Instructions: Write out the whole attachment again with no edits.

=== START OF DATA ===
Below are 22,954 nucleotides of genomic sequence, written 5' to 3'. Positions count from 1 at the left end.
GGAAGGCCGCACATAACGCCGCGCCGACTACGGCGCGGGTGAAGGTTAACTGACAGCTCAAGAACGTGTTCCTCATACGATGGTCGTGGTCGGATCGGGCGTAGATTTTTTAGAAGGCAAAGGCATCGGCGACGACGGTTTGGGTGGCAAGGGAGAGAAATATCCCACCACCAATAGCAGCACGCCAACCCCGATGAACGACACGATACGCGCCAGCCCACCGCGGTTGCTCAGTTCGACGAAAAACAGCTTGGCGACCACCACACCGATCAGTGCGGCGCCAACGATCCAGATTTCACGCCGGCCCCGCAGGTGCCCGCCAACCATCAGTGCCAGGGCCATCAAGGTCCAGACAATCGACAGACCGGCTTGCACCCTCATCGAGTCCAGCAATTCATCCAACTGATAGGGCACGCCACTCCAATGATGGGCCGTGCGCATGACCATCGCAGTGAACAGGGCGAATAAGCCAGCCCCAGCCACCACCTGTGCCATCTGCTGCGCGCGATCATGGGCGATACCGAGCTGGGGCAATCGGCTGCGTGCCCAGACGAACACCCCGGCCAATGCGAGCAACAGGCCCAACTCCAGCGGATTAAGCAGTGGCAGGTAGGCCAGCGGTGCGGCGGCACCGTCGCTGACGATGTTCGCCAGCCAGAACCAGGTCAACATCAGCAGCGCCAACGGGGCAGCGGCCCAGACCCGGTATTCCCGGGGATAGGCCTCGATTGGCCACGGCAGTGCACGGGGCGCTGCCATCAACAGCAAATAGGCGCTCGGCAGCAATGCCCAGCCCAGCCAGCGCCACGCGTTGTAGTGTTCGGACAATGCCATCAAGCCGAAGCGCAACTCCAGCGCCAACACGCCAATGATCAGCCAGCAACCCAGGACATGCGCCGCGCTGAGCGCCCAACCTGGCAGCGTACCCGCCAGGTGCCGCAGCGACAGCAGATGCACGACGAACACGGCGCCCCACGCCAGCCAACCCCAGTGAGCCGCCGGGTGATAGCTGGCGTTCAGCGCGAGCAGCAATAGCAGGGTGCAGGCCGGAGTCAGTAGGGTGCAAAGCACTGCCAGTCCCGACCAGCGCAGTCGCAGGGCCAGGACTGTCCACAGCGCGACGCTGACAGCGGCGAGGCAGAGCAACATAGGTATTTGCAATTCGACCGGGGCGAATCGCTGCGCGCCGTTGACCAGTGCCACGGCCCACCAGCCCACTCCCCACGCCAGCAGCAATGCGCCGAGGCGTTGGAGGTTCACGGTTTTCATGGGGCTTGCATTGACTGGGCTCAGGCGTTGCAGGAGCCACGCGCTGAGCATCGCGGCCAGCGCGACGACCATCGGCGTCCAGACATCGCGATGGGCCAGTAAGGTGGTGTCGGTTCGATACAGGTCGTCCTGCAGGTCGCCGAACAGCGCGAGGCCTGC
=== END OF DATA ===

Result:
Below are 22,954 nucleotides of genomic sequence, written 5' to 3'. Positions count from 1 at the left end.
GGAAGGCCGCACATAACGCCGCGCCGACTACGGCGCGGGTGAAGGTTAACTGACAGCTCAAGAACGTGTTCCTCATACGATGGTCGTGGTCGGATCGGGCGTAGATTTTTTAGAAGGCAAAGGCATCGGCGACGACGGTTTGGGTGGCAAGGGAGAGAAATATCCCACCACCAATAGCAGCACGCCAACCCCGATGAACGACACGATACGCGCCAGCCCACCGCGGTTGCTCAGTTCGACGAAAAACAGCTTGGCGACCACCACACCGATCAGTGCGGCGCCAACGATCCAGATTTCACGCCGGCCCCGCAGGTGCCCGCCAACCATCAGTGCCAGGGCCATCAAGGTCCAGACAATCGACAGACCGGCTTGCACCCTCATCGAGTCCAGCAATTCATCCAACTGATAGGGCACGCCACTCCAATGATGGGCCGTGCGCATGACCATCGCAGTGAACAGGGCGAATAAGCCAGCCCCAGCCACCACCTGTGCCATCTGCTGCGCGCGATCATGGGCGATACCGAGCTGGGGCAATCGGCTGCGTGCCCAGACGAACACCCCGGCCAATGCGAGCAACAGGCCCAACTCCAGCGGATTAAGCAGTGGCAGGTAGGCCAGCGGTGCGGCGGCACCGTCGCTGACGATGTTCGCCAGCCAGAACCAGGTCAACATCAGCAGCGCCAACGGGGCAGCGGCCCAGACCCGGTATTCCCGGGGATAGGCCTCGATTGGCCACGGCAGTGCACGGGGCGCTGCCATCAACAGCAAATAGGCGCTCGGCAGCAATGCCCAGCCCAGCCAGCGCCACGCGTTGTAGTGTTCGGACAATGCCATCAAGCCGAAGCGCAACTCCAGCGCCAACACGCCAATGATCAGCCAGCAACCCAGGACATGCGCCGCGCTGAGCGCCCAACCTGGCAGCGTACCCGCCAGGTGCCGCAGCGACAGCAGATGCACGACGAACACGGCGCCCCACGCCAGCCAACCCCAGTGAGCCGCCGGGTGATAGCTGGCGTTCAGCGCGAGCAGCAATAGCAGGGTGCAGGCCGGAGTCAGTAGGGTGCAAAGCACTGCCAGTCCCGACCAGCGCAGTCGCAGGGCCAGGACTGTCCACAGCGCGACGCTGACAGCGGCGAGGCAGAGCAACATAGGTATTTGCAATTCGACCGGGGCGAATCGCTGCGCGCCGTTGACCAGTGCCACGGCCCACCAGCCCACTCCCCACGCCAGCAGCAATGCGCCGAGGCGTTGGAGGTTCACGGTTTTCATGGGGCTTGCATTGACTGGGCTCAGGCGTTGCAGGAGCCACGCGCTGAGCATCGCGGCCAGCGCGACGACCATCGGCGTCCAGACATCGCGATGGGCCAGTAAGGTGGTGTCGGTTCGATACAGGTCGTCCTGCAGGTCGCCGAACAGCGCGAGGCCTGC